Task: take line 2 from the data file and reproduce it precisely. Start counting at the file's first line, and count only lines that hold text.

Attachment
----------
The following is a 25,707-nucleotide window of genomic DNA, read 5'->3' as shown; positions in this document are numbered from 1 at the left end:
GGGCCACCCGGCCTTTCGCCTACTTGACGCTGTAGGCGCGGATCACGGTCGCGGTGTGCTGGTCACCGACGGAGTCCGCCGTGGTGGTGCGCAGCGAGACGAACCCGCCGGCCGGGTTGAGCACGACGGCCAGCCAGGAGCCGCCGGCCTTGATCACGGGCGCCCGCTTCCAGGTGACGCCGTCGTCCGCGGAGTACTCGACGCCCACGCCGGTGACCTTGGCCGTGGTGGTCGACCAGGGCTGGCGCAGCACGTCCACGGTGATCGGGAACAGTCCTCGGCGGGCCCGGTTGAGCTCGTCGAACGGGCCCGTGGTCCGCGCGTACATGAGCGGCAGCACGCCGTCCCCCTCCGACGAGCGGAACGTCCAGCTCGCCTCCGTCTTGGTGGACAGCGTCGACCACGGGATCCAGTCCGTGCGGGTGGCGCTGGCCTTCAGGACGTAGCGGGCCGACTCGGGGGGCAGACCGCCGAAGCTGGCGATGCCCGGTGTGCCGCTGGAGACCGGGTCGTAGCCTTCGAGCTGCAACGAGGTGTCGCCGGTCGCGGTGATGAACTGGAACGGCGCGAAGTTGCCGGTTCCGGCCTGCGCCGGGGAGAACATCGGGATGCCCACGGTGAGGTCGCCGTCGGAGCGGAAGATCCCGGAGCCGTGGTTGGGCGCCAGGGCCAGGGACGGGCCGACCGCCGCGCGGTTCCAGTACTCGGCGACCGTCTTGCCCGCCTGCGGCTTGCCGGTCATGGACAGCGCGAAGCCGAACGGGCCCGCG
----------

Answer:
GGGCCACCCGGCCTTTCGCCTACTTGACGCTGTAGGCGCGGATCACGGTCGCGGTGTGCTGGTCACCGACGGAGTCCGCCGTGGTGGTGCGCAGCGAGACGAACCCGCCGGCCGGGTTGAGCACGACGGCCAGCCAGGAGCCGCCGGCCTTGATCACGGGCGCCCGCTTCCAGGTGACGCCGTCGTCCGCGGAGTACTCGACGCCCACGCCGGTGACCTTGGCCGTGGTGGTCGACCAGGGCTGGCGCAGCACGTCCACGGTGATCGGGAACAGTCCTCGGCGGGCCCGGTTGAGCTCGTCGAACGGGCCCGTGGTCCGCGCGTACATGAGCGGCAGCACGCCGTCCCCCTCCGACGAGCGGAACGTCCAGCTCGCCTCCGTCTTGGTGGACAGCGTCGACCACGGGATCCAGTCCGTGCGGGTGGCGCTGGCCTTCAGGACGTAGCGGGCCGACTCGGGGGGCAGACCGCCGAAGCTGGCGATGCCCGGTGTGCCGCTGGAGACCGGGTCGTAGCCTTCGAGCTGCAACGAGGTGTCGCCGGTCGCGGTGATGAACTGGAACGGCGCGAAGTTGCCGGTTCCGGCCTGCGCCGGGGAGAACATCGGGATGCCCACGGTGAGGTCGCCGTCGGAGCGGAAGATCCCGGAGCCGTGGTTGGGCGCCAGGGCCAGGGACGGGCCGACCGCCGCGCGGTTCCAGTACTCGGCGACCGTCTTGCCCGCCTGCGGCTTGCCGGTCATGGACAGCGCGAAGCCGAACGGGCCCGCG